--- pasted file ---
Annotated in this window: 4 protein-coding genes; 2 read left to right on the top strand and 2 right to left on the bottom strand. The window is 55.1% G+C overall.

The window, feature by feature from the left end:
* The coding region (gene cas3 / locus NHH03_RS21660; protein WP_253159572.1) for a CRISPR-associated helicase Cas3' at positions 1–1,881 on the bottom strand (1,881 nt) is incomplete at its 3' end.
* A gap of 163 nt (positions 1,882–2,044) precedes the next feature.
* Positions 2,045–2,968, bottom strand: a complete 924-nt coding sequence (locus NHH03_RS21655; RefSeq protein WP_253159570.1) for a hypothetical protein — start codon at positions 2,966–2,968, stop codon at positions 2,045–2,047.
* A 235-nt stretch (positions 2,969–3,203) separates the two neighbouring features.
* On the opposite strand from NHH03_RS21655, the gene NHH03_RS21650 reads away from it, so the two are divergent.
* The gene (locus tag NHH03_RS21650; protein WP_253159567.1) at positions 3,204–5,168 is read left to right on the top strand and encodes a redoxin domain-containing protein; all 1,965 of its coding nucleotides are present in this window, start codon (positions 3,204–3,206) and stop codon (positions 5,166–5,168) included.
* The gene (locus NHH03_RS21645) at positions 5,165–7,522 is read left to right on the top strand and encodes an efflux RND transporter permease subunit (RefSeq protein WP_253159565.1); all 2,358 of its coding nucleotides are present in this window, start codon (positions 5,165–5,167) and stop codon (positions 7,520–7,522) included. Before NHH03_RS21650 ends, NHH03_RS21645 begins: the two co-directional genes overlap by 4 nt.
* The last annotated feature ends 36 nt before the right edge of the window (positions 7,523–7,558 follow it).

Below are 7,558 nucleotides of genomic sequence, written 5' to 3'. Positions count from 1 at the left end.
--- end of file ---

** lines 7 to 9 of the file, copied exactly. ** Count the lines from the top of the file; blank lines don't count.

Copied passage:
* On the opposite strand from NHH03_RS21655, the gene NHH03_RS21650 reads away from it, so the two are divergent.
* The gene (locus tag NHH03_RS21650; protein WP_253159567.1) at positions 3,204–5,168 is read left to right on the top strand and encodes a redoxin domain-containing protein; all 1,965 of its coding nucleotides are present in this window, start codon (positions 3,204–3,206) and stop codon (positions 5,166–5,168) included.
* The gene (locus NHH03_RS21645) at positions 5,165–7,522 is read left to right on the top strand and encodes an efflux RND transporter permease subunit (RefSeq protein WP_253159565.1); all 2,358 of its coding nucleotides are present in this window, start codon (positions 5,165–5,167) and stop codon (positions 7,520–7,522) included. Before NHH03_RS21650 ends, NHH03_RS21645 begins: the two co-directional genes overlap by 4 nt.